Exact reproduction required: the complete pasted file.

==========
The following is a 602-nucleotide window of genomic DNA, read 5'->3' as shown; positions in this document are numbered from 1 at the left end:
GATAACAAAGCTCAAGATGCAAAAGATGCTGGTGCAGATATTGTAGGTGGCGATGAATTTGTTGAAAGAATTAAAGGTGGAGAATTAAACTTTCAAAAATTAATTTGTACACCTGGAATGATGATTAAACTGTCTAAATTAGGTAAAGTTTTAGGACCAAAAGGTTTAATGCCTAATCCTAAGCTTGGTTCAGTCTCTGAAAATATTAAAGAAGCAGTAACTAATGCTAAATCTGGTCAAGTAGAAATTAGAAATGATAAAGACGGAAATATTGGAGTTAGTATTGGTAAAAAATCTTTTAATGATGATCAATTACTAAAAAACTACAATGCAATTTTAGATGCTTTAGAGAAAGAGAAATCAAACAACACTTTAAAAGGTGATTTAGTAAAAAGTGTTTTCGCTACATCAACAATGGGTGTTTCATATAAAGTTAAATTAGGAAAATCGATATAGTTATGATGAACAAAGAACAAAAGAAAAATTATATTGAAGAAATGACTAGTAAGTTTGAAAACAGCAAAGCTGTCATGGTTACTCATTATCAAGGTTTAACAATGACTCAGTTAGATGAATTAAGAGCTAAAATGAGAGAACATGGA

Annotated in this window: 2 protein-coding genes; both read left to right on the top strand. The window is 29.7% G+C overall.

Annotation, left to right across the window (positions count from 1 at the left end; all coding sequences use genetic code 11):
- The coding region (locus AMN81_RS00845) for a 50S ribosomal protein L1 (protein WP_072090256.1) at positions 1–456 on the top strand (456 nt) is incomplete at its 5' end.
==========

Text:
The following is a 602-nucleotide window of genomic DNA, read 5'->3' as shown; positions in this document are numbered from 1 at the left end:
GATAACAAAGCTCAAGATGCAAAAGATGCTGGTGCAGATATTGTAGGTGGCGATGAATTTGTTGAAAGAATTAAAGGTGGAGAATTAAACTTTCAAAAATTAATTTGTACACCTGGAATGATGATTAAACTGTCTAAATTAGGTAAAGTTTTAGGACCAAAAGGTTTAATGCCTAATCCTAAGCTTGGTTCAGTCTCTGAAAATATTAAAGAAGCAGTAACTAATGCTAAATCTGGTCAAGTAGAAATTAGAAATGATAAAGACGGAAATATTGGAGTTAGTATTGGTAAAAAATCTTTTAATGATGATCAATTACTAAAAAACTACAATGCAATTTTAGATGCTTTAGAGAAAGAGAAATCAAACAACACTTTAAAAGGTGATTTAGTAAAAAGTGTTTTCGCTACATCAACAATGGGTGTTTCATATAAAGTTAAATTAGGAAAATCGATATAGTTATGATGAACAAAGAACAAAAGAAAAATTATATTGAAGAAATGACTAGTAAGTTTGAAAACAGCAAAGCTGTCATGGTTACTCATTATCAAGGTTTAACAATGACTCAGTTAGATGAATTAAGAGCTAAAATGAGAGAACATGGA

Annotated in this window: 2 protein-coding genes; both read left to right on the top strand. The window is 29.7% G+C overall.

Annotation, left to right across the window (positions count from 1 at the left end; all coding sequences use genetic code 11):
- The coding region (locus AMN81_RS00845) for a 50S ribosomal protein L1 (protein WP_072090256.1) at positions 1–456 on the top strand (456 nt) is incomplete at its 5' end.